Are you looking for eco-friendly and socially responsible products and services? In Victoria, the Green Collective, an affiliation of Victoria shops, utilizing the philosophy of “co-opetition”, makes it easier for you to make ethical, purchasing decisions.
A group of small, locally owned and operated green business, the Green Collective helps consumers align their spending with their values, and foster a greener, more sustainable economy. By pooling advertising funds, conducting joint promotions, and offering referrals between members (even to direct competitors), the Green Collective is a collaborative model of cooperation and competition, of co-opetition.
Recently I connected with Bill Finley, owner of Hemp & Company, and one of the founding members of the Collective, at his store in the heart of downtown Victoria, and learnt a bit more about the Collective. In this video, Bill talks a bit about the Collective’s approach to business. (can’t see it? click here)
And here’s more details I’ve pulled together, from our conversation, about the Collective…
The Early Days
The genesis of the Green Collective dates back to 2005. Four businesses, with similar vision and values around sustainable business, got together to increase value for each of the members, and the consumer. Consumers increasingly look to shop with their environmental conscience, and the Collective sought to provide those consumers with the information they needed, to make ethical purchases.
Some of the key structural elements of the Collective include:
- Twelve full members
- Selected restaurants, associate members, who are mentioned on the Collective brochure, in return for stocking brochures on their premises
- A joint bank account; each member making an equal contribution, e.g., towards joint marketing costs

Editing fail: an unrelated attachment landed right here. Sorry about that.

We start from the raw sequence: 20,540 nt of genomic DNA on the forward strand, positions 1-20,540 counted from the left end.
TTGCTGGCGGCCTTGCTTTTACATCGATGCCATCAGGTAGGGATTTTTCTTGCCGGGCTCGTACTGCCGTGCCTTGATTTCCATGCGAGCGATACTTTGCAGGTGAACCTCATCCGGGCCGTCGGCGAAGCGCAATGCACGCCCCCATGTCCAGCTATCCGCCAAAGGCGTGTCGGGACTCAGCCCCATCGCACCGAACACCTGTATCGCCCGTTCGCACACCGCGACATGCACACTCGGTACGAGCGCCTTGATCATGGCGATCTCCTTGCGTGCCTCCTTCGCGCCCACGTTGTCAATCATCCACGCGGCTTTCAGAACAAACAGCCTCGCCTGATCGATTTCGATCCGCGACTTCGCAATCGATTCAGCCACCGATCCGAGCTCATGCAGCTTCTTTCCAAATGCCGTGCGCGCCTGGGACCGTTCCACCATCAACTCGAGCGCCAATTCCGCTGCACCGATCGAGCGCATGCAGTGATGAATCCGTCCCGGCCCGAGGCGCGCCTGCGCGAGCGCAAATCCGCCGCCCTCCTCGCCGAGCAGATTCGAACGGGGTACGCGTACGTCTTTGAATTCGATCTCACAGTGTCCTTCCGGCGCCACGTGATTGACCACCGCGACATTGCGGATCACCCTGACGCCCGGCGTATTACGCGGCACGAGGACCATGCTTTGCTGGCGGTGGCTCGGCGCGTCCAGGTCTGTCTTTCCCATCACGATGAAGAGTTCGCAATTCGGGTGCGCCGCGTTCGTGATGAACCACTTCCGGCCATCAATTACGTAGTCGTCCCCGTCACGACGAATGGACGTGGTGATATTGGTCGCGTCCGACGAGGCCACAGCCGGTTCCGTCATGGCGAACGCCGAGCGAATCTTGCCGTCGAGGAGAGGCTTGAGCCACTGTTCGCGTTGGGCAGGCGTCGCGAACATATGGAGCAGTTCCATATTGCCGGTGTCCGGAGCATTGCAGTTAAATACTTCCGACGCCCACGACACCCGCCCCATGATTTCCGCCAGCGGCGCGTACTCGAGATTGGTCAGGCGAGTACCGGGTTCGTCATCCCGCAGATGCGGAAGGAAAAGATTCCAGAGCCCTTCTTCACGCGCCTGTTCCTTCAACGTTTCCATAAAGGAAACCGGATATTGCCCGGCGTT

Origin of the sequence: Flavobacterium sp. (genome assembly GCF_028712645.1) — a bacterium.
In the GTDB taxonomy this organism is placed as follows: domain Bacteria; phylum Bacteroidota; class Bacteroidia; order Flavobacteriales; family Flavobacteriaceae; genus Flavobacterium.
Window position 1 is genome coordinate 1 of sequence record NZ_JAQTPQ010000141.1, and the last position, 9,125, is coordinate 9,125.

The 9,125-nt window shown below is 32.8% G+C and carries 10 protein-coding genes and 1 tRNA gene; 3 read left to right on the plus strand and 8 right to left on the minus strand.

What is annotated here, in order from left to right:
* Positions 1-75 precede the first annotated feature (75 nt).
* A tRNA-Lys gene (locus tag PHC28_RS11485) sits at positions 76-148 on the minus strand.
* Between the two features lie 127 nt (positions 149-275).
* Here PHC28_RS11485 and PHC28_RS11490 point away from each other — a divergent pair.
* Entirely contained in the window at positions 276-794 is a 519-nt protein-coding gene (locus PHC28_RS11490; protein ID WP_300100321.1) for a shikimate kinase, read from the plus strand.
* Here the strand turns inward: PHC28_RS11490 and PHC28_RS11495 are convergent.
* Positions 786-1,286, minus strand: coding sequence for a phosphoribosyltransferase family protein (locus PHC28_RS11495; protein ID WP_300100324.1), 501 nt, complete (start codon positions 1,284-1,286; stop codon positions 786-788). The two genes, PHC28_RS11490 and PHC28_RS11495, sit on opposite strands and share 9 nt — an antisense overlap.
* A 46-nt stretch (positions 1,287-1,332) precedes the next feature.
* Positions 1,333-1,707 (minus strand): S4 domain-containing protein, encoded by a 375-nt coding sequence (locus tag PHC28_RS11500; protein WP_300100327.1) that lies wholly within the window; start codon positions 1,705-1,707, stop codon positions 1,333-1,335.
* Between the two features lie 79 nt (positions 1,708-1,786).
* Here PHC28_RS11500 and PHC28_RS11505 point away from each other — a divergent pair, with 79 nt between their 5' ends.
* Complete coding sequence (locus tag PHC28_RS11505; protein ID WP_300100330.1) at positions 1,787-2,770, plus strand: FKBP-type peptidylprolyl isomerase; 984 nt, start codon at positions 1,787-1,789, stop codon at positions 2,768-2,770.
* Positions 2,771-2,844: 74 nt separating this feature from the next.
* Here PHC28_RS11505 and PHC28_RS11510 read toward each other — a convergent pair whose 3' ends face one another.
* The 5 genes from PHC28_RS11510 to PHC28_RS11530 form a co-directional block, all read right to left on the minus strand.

- A website (rather rudimentary at this point); identifying and connecting each of the members
- Members meet 3-4 times per year
- A part-time coordinator; e.g., for marketing materials creation
Criteria for membership in the Green Collective include
- Locally-owned business
- Downtown business (in walking distance, or close proximity)
- At least 1 year in business
- Independent business
- Eco-friendly values (what the business sells/serves is not so important)
Note: Usually businesses ask to join the Collective, versus being solicited. Criteria is not fixed in stone. Each business interested in joining the Collective is individually assessed.
- Joint promotions
- Brochure; 5000+/yr printed/distributed
- Member referrals
- Sponsorship of arts, environmental communities; e.g., major events such as this year’s Organic Islands Festival (Canada’s largest outdoor green festival) July 10 & 11, Roxy Theatre (between film showings)
- Past sponsorships include the Victoria International Jazz Festival, major fashion shows, Conservatory of Music fundraiser
- Local print media
Seeing the Collective model adopted by other locales is of course rewarding, to Collective members. Bill related how tourists from Brisbane (Australia) were so impressed by the Green Collective concept, they implemented their own version, in Brisbane.
- Moving members from culture of competition to one co-opetition (especially a challenge where stores are have similar products/services).
- Not all members buy in to the concept, and as a result, may choose not to remain with the Collective.
- As Collective membership grows, so does management complexity of the Collective
- Resources; especially time
Running a profitable business that is also environmentally and socially responsive can be a balancing act. What do you see as a key to the Green Collective’s future success?